EUVI Synchronic Maps
The EUVI synchronic maps are heliographic projections of the Extreme Ultraviolet (EUV) solar corona recorded by the Extreme UltraViolet Imager (EUVI) telescope on the two STEREO spacecraft. Images acquired simultaneously (hence, synchronic maps) from the two EUVIs are projected onto a latitude vs. Carrington longitude grid to reveal the instantaneous coverage of the solar atmosphere provide by the STEREO imagers. Each frame shows the actual EUVI-A and B images and the location of the spacecraft in the inner heliosphere at the bottom of the map. We produce maps in three EUV wavelengths representing different 'nominal' temperatures of the coronal plasma: ~80,000 Kelvin (304 Å), 1.4 million K (195Å), 1.8 million K (284 Å). The movies below have at a 6-hour cadence and span from the beginning of the STEREO mission in 2007 to September 27, 2014.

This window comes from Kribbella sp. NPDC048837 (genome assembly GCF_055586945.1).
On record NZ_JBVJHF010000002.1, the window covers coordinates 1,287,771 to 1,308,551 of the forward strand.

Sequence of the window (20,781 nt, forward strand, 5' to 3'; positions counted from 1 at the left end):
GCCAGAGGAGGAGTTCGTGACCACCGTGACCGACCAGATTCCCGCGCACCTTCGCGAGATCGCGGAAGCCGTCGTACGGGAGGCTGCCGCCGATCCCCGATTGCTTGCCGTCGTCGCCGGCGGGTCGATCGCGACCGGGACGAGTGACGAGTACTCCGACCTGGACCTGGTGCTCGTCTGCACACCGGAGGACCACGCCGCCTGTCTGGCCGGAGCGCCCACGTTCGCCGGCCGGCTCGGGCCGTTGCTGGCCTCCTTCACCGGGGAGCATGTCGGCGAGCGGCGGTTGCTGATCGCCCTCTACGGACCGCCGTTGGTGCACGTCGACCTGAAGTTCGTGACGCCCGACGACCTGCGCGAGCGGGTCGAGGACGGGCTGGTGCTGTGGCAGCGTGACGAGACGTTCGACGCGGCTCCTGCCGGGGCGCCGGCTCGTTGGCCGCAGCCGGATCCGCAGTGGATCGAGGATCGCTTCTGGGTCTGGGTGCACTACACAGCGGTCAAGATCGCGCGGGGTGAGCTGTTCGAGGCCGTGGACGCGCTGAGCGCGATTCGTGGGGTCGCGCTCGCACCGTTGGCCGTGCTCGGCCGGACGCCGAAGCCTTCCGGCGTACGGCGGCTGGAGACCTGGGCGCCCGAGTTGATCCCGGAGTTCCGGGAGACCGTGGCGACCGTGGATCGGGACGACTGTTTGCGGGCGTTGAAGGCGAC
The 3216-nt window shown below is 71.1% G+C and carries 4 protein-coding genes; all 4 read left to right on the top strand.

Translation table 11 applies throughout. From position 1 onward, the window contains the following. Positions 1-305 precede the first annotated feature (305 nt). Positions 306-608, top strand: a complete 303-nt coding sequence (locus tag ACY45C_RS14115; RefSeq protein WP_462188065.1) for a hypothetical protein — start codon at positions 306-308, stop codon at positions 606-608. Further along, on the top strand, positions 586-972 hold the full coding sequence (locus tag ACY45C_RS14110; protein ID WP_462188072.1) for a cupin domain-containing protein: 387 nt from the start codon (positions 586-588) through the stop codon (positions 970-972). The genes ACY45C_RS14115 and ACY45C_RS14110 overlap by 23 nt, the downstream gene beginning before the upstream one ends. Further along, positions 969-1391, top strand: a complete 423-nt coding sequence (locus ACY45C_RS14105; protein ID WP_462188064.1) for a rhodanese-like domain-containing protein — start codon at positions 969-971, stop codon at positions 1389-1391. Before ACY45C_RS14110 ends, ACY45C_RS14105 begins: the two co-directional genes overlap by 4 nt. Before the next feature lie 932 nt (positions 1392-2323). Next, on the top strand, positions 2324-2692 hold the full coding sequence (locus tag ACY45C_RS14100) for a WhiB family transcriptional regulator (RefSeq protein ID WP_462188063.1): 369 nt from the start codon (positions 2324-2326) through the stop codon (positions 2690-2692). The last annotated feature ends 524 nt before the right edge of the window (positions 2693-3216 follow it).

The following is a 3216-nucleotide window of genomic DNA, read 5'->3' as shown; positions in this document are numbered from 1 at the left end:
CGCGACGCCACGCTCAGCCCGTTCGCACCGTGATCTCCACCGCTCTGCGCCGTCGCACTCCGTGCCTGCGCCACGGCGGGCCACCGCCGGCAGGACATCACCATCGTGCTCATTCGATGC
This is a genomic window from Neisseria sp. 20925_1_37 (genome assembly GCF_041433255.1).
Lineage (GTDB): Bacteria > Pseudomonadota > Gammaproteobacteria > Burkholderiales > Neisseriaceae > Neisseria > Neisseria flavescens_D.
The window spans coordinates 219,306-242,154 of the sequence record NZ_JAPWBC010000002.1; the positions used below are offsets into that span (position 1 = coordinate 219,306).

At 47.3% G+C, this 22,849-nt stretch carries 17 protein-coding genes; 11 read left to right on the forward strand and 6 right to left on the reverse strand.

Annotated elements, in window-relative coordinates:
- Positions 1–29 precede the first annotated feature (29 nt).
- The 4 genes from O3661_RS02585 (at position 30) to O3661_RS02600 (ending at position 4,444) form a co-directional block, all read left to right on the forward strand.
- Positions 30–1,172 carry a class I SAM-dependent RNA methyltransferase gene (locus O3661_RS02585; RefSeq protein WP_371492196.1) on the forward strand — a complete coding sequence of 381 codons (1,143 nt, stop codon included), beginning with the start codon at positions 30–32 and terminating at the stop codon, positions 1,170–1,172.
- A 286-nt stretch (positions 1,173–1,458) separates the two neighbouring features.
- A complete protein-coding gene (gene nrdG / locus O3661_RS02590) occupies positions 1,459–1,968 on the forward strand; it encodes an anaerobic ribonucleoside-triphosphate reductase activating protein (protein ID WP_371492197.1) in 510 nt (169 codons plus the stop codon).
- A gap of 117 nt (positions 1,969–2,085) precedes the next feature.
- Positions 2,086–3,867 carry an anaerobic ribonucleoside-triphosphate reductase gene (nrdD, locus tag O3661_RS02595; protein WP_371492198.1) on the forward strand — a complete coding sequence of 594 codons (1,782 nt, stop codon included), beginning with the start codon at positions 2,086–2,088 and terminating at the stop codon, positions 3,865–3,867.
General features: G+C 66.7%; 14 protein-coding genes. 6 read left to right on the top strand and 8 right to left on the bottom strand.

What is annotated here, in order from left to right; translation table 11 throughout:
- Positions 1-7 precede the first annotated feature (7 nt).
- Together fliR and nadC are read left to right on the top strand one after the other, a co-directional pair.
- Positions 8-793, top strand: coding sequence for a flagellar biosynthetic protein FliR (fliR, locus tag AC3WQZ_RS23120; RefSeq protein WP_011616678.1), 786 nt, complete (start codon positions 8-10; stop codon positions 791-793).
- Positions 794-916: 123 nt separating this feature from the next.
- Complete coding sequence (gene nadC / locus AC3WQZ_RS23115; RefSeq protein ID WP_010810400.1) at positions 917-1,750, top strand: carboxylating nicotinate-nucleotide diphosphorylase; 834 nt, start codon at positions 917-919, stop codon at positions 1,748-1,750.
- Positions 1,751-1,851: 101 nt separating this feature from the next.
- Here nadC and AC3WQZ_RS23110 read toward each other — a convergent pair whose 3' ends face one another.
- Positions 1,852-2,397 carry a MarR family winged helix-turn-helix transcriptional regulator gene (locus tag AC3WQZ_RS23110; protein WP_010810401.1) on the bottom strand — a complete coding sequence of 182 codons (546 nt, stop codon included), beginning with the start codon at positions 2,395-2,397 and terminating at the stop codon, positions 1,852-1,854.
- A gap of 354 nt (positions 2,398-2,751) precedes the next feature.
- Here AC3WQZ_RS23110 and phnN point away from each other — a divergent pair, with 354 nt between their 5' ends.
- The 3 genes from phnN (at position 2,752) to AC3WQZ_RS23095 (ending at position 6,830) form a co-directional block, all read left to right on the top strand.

We also provide synchronic maps from the combination of EUVI and the Atmospheric Imaging Assembly (AIA) EUV images on the Solar Dynamics Observatory (SDO) mission. SDO/AIA records the solar corona from the Sun-Earth line thus increasing the simultaneous coverage of the solar corona when the STEREO spacecraft were at the far-side of the Sun (after about 2013) and especially after the interruption of the STEREO-B communications (since 10/2014). The map format is the same as for the EUVI-only maps. Note that AIA observes in 193Å. The movies below have at a 6-hour cadence and span from the August 15, 2010 to January 2016. They will be updated to the present soon.
For questions and updates please contact: Solar-Researchnull@jhuapl.edu.